April 12, 2016

Saturday, February 20, 2010

Amok in Tanka

If there's one thing third graders know how to do, it's fill the paper edge to edge.

That presents a challenge when we're writing poetry. The stillness, pause and "wait for it" drama you can create with a poetic line and line breaks -- not their natural skill set.

This week, we're trying Tanka. If you'd like to learn more about this ancient Japanese form, visit the Tanka Society of America. The form is popular with poets who favor the spareness of haiku, but want to extend beyond that moment-in-time image into metaphor or emotion.

My first attempt didn't go so well. The concept of five lines was difficult for some children to grasp, so the poems looked paragraphs.

I put my teaching cap on and created a frame. The new lesson works like this:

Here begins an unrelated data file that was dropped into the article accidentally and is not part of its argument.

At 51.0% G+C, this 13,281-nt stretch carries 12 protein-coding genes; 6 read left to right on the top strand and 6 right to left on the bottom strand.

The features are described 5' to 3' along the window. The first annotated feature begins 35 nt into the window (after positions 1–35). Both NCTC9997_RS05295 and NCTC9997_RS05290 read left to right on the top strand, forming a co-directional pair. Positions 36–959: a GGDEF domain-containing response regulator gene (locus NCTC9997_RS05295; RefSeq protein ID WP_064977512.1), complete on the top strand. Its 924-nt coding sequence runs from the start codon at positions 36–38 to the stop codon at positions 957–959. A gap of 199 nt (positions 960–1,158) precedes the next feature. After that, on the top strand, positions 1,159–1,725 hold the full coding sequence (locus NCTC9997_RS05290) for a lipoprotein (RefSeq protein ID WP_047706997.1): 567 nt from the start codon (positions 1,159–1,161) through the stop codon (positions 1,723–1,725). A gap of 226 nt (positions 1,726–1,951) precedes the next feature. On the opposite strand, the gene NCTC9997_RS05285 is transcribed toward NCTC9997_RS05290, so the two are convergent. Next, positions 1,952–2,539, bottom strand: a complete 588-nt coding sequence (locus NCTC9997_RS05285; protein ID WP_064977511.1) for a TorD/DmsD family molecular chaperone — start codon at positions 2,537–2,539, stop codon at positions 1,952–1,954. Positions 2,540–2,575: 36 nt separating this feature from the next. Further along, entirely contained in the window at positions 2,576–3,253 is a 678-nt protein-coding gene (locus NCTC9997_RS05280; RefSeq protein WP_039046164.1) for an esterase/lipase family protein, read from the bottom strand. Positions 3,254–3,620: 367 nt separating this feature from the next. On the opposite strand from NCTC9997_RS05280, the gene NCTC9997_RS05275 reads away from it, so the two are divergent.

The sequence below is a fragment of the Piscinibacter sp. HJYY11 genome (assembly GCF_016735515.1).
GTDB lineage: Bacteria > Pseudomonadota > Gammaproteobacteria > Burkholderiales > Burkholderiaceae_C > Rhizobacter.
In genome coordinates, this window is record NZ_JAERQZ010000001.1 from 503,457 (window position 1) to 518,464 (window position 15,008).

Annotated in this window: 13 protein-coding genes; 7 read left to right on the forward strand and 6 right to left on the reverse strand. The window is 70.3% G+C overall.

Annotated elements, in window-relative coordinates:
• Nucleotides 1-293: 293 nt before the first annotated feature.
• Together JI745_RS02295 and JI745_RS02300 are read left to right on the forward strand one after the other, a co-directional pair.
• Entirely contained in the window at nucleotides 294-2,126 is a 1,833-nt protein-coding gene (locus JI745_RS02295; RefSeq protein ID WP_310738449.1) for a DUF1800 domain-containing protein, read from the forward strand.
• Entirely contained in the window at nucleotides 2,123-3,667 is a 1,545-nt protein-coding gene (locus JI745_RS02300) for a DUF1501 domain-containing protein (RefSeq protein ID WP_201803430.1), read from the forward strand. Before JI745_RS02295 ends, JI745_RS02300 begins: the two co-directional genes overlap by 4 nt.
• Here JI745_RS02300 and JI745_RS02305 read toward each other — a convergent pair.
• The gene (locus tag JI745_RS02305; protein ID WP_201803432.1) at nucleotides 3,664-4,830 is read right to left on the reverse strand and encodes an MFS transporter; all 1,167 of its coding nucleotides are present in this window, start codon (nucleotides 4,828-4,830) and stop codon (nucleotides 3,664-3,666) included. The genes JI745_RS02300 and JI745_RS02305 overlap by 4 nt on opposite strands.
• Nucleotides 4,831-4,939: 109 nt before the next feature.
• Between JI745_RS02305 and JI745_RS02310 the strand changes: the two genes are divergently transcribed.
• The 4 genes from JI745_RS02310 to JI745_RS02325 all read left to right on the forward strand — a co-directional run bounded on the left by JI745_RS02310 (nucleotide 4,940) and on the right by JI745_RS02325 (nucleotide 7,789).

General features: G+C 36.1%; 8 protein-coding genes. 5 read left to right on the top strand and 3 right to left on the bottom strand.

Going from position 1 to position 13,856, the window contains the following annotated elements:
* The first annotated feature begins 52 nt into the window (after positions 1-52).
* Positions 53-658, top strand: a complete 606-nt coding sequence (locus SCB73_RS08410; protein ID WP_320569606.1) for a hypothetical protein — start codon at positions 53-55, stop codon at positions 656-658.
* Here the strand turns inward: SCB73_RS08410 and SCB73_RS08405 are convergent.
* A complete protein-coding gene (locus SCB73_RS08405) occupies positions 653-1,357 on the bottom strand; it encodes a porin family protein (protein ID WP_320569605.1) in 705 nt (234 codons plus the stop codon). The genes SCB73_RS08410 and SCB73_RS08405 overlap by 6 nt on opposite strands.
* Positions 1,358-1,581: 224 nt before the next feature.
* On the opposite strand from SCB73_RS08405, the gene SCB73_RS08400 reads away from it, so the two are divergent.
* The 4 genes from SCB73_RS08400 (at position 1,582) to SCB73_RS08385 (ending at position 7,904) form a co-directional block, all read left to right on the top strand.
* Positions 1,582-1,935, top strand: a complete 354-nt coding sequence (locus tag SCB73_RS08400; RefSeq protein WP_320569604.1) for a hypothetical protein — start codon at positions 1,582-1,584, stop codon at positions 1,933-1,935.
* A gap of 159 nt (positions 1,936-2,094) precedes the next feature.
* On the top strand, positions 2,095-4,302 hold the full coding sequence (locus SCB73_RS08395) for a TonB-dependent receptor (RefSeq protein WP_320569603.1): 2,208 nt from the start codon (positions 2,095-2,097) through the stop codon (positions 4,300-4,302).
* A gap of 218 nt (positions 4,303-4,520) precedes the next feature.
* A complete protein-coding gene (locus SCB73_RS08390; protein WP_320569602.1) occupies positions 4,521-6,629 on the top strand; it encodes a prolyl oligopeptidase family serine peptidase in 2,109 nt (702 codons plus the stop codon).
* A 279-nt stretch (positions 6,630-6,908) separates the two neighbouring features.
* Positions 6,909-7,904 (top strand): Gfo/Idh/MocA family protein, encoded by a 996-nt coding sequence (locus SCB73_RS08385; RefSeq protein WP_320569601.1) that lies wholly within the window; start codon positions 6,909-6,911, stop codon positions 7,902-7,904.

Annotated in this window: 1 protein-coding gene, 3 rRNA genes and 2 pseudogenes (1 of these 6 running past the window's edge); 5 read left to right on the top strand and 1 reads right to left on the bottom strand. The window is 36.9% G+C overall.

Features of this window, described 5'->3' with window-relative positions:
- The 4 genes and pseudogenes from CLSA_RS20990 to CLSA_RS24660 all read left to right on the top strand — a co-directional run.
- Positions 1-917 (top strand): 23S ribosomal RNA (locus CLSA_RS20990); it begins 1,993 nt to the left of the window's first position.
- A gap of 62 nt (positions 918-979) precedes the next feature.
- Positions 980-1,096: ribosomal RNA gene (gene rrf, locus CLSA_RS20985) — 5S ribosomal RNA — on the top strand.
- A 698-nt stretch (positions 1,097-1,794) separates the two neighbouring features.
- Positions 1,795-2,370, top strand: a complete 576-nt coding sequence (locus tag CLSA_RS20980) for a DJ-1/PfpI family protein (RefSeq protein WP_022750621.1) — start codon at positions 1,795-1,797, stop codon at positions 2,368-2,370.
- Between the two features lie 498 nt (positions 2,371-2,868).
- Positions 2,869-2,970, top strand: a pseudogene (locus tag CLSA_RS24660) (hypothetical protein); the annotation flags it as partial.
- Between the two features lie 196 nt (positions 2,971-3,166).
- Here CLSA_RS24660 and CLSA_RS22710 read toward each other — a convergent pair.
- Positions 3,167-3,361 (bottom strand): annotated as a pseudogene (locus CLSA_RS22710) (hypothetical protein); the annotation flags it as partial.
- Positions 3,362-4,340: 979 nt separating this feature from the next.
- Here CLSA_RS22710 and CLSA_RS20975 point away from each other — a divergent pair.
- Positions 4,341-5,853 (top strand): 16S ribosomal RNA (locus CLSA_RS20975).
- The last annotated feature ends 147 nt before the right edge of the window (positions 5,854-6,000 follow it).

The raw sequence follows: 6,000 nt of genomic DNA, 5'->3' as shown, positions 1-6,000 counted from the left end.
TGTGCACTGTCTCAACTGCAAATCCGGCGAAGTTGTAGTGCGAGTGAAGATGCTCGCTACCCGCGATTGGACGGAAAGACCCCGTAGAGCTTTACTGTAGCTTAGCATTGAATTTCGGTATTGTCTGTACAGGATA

The children are in small groups of two or three (cooperative learning warm-up). I put a word up on the board: SNOW. We brainstorm all of the associations, feelings and images we can think of. No editing allowed! If I say "monster trucks," it goes on the brainstorming. Maybe my family goes to see the monster truck show every winter.

Next I give each group a word: bird, grass, shell, moon. They do the brainstorming activity on their own. We might share a few with the class after five minutes.

We spend about 15 minutes reading and discussing sample tanka. We try counting syllables, although I tell them the syllables needn't be exact. I explain the upper and lower poem -- a challenging concept that we can continue to work on in later drafts.

And here is the tanka frame, with a student's brainstorming and initial poem filled in.

Much better! I love how this student captures the mixed emotions a powerful animal can give us. Check back for more third grade tanka tomorrow. There is a lesson on teaching students how to create line breaks here.

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